There is no sense of proportion applied whatsoever - which is unfortunately the case for most of todays politics.
 

Boris_Johnson

ADC
Moderator
DirtyBAT
One major elephant in the room is concept.

Let's assume for example, you've built a business up from scratch with a team of dedicated workers. The end product is a hugely successful, viable, prolific business that's given all of its members financial security as well as a sense of belonging, pride, responsibility and ownership...

Along comes a group of people who haven't contributed a single bean of effort who want to syphon from it, and live off of the fruits of other people's hard work.

You'd be a bit peeved, right?

So why should we, as a nation, welcome those who look upon our business with envious eyes, who wish to syphon our product without having put into it?

Home grown idlers, or economic migrants - race shouldn't even enter the debate. The bottom line is if you're expecting to take more out of it than you're prepared to put in, the case is closed and will remain as such until you're prepared to step up.

A successful business means the product is greater than the sum of its parts. To be able to eventually retire on a decent nestegg. To be able to help the wider community by helping them tackle their problems at source (and not just open the floodgates in a free for all type way).

Unfortunately as is the case for most problems in this world, it lies with the system. If it's open to abuse, people will naturally find ways to abuse it.

Get the concept right, and the other problems will disappear.

Asylum is one such concept.

Let's take Syria as an example. People fleeing in terror for their lives. Protect the most vulnerable, offer refuge until such time as it's safe to return. In the meantime, commit aid and resources to tackle the problem at source. Nobody ever solved a problem by running away from it, right?

Ah but the UK Asylum system are soft, they'll let anyone in. Including every Tom Dick & Harry pretending to be Syrian. Hence you have 35 year old males in secondary school in Ipswich clearly not Syrian, clearly not 15 years old. Oh but we'd best believe him as we don't want to look racist, God forbid. And rather than do the sensible thing as detailed above, let's just let everyone in, get Lily Allen and Bob Geldoff telling us to budge over in our homes and shout down anyone else as racists.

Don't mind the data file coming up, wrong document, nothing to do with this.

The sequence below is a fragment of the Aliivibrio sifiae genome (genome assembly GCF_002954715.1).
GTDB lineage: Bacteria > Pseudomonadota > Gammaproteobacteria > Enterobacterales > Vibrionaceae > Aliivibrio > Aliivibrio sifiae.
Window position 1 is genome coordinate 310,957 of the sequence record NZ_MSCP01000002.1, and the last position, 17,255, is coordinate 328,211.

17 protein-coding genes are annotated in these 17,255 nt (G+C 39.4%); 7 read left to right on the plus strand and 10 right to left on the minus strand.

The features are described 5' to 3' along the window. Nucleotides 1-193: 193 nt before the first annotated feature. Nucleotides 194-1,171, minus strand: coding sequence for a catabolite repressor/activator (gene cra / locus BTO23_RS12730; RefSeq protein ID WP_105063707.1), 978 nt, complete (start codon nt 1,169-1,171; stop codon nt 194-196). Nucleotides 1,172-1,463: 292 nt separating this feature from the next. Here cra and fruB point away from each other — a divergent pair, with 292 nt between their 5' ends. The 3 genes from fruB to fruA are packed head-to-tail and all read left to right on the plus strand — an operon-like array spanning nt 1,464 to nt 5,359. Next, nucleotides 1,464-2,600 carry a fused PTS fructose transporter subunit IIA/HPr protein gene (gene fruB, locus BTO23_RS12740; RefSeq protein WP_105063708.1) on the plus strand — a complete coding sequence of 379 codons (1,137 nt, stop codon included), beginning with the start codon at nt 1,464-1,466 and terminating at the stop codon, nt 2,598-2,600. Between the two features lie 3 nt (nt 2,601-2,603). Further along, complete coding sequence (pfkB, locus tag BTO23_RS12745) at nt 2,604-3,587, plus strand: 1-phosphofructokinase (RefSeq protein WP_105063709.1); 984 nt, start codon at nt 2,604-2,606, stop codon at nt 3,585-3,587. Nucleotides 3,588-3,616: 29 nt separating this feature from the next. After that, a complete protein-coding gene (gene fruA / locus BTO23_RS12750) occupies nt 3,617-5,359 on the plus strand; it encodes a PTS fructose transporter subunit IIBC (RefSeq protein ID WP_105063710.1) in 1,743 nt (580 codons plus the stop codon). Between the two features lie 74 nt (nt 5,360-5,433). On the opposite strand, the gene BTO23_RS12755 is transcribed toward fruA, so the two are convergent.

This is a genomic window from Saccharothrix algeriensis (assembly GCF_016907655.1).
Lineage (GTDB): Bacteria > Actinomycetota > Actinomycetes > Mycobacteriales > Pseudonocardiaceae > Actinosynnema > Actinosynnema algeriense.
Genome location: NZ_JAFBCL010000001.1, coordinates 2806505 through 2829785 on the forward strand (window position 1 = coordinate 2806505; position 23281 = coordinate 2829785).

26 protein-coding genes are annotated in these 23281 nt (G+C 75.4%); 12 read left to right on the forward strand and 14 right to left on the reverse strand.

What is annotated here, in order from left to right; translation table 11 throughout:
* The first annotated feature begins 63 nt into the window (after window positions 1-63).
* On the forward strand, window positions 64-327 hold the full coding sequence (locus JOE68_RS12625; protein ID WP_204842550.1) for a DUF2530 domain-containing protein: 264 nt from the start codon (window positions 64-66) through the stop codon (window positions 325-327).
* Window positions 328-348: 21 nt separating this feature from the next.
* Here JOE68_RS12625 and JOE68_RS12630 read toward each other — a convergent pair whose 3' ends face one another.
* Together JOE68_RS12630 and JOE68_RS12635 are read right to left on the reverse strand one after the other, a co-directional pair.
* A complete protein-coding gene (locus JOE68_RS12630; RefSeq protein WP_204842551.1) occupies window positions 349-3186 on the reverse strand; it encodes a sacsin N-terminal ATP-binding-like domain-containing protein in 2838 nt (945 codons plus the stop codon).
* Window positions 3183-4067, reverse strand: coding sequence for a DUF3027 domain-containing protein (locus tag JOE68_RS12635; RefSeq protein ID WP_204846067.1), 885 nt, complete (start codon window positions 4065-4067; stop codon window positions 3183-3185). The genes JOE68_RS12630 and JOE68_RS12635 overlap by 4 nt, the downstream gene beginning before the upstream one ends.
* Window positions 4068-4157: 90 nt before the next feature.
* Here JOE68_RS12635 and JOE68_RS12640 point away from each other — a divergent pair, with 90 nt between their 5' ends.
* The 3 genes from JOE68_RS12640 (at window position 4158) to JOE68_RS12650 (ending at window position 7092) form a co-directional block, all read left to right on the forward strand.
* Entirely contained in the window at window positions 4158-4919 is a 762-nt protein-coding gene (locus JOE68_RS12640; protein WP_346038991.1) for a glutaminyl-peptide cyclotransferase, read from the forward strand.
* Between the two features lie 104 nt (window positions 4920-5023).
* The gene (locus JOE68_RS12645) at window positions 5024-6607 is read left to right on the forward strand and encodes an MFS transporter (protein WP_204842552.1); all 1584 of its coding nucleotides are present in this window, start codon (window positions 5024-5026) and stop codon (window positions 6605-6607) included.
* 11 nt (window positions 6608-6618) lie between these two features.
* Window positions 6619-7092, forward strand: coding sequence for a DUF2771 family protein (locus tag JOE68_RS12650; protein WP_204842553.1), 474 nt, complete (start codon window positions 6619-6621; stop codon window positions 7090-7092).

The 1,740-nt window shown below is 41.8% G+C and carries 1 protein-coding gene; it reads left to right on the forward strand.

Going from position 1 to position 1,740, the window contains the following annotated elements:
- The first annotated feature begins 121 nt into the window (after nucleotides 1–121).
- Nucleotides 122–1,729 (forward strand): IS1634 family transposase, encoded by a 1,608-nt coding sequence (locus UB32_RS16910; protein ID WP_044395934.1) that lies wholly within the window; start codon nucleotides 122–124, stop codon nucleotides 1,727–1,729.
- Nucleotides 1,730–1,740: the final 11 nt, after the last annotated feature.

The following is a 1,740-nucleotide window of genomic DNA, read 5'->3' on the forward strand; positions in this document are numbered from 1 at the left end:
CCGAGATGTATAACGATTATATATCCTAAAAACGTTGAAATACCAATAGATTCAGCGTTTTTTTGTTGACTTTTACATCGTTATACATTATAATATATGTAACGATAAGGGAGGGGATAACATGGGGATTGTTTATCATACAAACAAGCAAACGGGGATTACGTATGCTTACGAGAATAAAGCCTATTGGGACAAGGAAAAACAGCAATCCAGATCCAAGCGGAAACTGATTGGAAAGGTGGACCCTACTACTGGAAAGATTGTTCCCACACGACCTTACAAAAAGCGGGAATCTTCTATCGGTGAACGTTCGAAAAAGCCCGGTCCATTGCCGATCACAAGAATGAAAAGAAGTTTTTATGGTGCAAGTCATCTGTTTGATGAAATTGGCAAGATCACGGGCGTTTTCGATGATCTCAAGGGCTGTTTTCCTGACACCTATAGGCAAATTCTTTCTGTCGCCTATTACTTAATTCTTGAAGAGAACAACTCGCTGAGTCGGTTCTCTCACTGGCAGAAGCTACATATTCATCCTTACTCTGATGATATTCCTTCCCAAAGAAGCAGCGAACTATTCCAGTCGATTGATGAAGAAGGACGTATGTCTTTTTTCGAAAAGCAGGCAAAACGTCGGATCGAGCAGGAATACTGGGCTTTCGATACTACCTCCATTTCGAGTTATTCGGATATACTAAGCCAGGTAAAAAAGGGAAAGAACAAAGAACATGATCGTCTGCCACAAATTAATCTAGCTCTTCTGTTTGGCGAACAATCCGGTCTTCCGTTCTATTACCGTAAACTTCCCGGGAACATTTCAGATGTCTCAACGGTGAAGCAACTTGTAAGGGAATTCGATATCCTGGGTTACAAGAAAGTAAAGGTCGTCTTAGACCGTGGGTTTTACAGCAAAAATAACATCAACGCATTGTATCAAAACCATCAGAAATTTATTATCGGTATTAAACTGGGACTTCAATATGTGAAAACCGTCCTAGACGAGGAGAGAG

And until the concept changes, so these problems will continue.
 

Cold_Collation

LE
Book Reviewer
There's a healthy (sorry) balance to be struck. If you're a disgusting fatbody - it's your own responsibility to live with the consequences or do something about it. It's not a mental health ishoo or a victimhood ishoo - as I believe there's something called "fat-shaming" now. However, the strange industry / lobby / call it what you will that invents these terms is also the same one that castigates people for eating red-meat or enjoying the odd bacon butty, or not living on kale and soya.

There is no sense of proportion applied whatsoever - which is unfortunately the case for most of todays politics.
There truly is. SWMBO has Crohn's disease and is a bit of an expert on eating habits. Hence why I'm now able to accept the idea that not all obesity is about lifestyle. There are some out there with ailments and conditions which have an effect. But - but - they are in a minority. A lot of what we see is gluttony and laziness.

And then there's another unvirtuous cycle. Many of those who don't contribute can't because of the state that they're in, yet their not contributing is excused by the state they're in.

(As an aside, it's absurd that good home cooking seems to have become a middle-class sport. Many of those who eat the worst diets are those who have the most time on their hands and could be cooking well.)

I left the army with a back injury. It took two years to walk without a limp. But even by then I had on a pair of joggers and was hobbling to the end of the street and back. Why? A multitude of reasons: self-worth; to be economically viable and so on.

Trust me: from the state I was in post-army, if I can do it than so can the vast, vast majority of others.
 
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Yes but it's not the case that we've stopped breeding completely. My premise in the OP - backed by what I've seen at events and talks given by informed people - is that a greater level of technology will compensate. Both in terms of productivity and in terms of the tasks undertaken.

See @re-stilly's post above. I'm not convinced that the current generation will live longer. The post-Baby Boomers might but the current lot are heading for early graves in many instances.

I don't entirely agree with your argument. In fact, I'm not sure I do at all.
I never mentioned the birth rate. If people live longer (which they are) then the tax bill is higher whilst the tax receipts are lower.
Greater levels of technology might increase productivity, but require a smaller workforce to achieve it, reducing the tax receipts even more.
Any way you look at it, more people are sucking on the teat.